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The Last Days of the Jerusalem of Lithuania: Artifacts of the Vilna Ghetto

About the Exhibition

The Last Days of the Jerusalem of Lithuania: Artifacts of the Vilna Ghetto featured 16 posters from the Vilna Ghetto, on view for the first time at a museum or academic institution in the United States.

The posters are from the collection of the Vilna Gaon Jewish State Museum in Lithuania. Along with many valuable documents, they were salvaged after the ghetto was liberated in 1944.

Known as "The Jerusalem of Lithuania" for its rich scholarly and community life, its synagogues and yeshivot, teachers seminaries and schools—as well as for the YIVO Institute of Jewish Research—Vilna was a major religious and secular center of Jewish culture and education before the community's destruction by the Nazis during World War II. The Vilna Ghetto, which existed from 1941 to 1943, maintained an unusual degree of cultural and spiritual life, with the Jewish community's intellectual elite initiating a broad and multifaceted range of programs and activities as resistance against the Nazis' efforts at humiliation and degradation.

Posters on display in the YIVO Institute for Jewish Research galleries advertised such events as "The First Concert," basketball and volleyball competitions, lectures for young people, art exhibitions, theatre productions and a "Hanukkah Festival Evening."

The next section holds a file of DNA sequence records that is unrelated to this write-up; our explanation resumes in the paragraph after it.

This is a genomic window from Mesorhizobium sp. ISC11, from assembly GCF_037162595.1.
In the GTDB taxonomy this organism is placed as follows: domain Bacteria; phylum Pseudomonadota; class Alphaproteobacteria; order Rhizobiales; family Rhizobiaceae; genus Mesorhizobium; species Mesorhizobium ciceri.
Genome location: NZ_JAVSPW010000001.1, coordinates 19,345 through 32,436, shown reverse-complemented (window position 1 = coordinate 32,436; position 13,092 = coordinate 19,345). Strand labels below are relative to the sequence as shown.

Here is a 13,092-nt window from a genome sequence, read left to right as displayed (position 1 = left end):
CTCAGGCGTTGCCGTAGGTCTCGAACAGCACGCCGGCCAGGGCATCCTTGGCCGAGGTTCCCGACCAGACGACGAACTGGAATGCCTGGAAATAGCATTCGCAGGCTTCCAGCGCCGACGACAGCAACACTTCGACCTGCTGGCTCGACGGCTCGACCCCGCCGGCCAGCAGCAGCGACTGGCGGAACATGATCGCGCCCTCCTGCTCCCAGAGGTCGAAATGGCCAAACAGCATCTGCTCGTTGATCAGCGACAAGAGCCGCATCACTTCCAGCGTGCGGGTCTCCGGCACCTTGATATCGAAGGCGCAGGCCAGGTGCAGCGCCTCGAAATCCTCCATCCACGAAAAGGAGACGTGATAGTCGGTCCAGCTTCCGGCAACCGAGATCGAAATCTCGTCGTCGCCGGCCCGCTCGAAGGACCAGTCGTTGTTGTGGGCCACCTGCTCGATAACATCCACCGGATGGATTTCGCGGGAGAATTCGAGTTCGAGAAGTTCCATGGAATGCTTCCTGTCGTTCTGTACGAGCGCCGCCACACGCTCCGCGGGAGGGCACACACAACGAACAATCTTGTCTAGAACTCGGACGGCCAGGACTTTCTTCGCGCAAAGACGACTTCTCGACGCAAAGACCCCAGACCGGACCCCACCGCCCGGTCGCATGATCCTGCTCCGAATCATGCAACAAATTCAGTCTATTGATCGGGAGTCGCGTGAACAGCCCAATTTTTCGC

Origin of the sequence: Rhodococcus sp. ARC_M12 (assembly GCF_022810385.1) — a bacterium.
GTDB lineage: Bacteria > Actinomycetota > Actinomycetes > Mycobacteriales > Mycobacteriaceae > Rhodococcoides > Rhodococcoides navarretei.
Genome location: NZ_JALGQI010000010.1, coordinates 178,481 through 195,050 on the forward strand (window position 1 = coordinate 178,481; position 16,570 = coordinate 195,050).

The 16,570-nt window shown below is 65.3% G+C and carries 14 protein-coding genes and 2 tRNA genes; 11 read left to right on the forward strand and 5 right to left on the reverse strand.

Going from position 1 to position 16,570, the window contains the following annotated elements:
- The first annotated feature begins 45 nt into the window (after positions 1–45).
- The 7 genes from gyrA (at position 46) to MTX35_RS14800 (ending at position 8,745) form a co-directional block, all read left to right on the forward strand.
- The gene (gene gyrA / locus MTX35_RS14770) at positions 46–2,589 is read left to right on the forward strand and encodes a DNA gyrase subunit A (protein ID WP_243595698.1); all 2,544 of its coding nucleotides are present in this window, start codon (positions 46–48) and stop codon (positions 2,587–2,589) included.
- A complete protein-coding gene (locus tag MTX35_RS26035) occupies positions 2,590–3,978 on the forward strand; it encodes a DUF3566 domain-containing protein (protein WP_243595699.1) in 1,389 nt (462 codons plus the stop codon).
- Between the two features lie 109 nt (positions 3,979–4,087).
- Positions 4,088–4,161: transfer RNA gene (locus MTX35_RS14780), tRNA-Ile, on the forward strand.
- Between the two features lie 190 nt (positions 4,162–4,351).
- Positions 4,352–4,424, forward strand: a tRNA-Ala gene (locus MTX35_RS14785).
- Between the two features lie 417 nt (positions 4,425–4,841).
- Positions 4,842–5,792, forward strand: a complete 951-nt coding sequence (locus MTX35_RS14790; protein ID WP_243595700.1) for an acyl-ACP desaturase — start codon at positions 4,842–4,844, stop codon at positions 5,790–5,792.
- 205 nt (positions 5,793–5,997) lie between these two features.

Concurrent with the exhibition, which was held in Fall 2002, YIVO and Yale University Press published The Last Days of the Jerusalem of Lithuania: Chronicles from the Vilna Ghetto and the Camps, 1939-1944, the long-awaited English translation of the Yiddish diaries of Herman Kruk. Kruk was a Bundist activist from Warsaw who fled to Vilna at the beginning of World War II, organized and oversaw the library of the Vilna Ghetto, and played an active role in several of the ghetto's social welfare and cultural organizations. He was a resolute and meticulous chronicler of day-to-day life under the Nazis and continued his diary after being deported to the Klooga camp in Estonia. He was taken to another Estonian camp, Lagedi, on August 22, 1944, and murdered there on September 18, 1944. The pages from his diaries were recovered from hiding places after the war, assembled and published in the original Yiddish by YIVO in 1961. These were among the first full-length diaries of life in the Nazi-created ghettos to be released. Click here for more information about the book.